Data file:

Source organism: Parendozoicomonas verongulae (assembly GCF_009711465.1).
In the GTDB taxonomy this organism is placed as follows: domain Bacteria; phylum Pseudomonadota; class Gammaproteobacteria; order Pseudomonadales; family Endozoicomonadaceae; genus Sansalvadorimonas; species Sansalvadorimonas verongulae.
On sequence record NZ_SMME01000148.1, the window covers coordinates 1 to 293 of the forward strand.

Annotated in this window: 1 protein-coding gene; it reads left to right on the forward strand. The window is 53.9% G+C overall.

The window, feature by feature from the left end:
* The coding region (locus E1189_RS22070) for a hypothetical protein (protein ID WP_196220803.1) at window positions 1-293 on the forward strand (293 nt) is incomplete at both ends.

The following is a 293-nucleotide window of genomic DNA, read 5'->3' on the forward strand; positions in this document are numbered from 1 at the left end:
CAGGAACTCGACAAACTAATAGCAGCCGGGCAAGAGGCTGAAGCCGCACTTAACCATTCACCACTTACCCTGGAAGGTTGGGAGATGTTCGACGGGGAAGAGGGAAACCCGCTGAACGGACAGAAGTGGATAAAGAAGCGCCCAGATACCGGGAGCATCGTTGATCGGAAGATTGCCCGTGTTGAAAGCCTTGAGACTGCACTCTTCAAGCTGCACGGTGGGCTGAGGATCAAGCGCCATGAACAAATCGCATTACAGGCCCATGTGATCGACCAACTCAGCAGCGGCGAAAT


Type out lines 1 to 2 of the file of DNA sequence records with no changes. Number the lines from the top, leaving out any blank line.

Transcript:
Source organism: Parendozoicomonas verongulae (assembly GCF_009711465.1).
In the GTDB taxonomy this organism is placed as follows: domain Bacteria; phylum Pseudomonadota; class Gammaproteobacteria; order Pseudomonadales; family Endozoicomonadaceae; genus Sansalvadorimonas; species Sansalvadorimonas verongulae.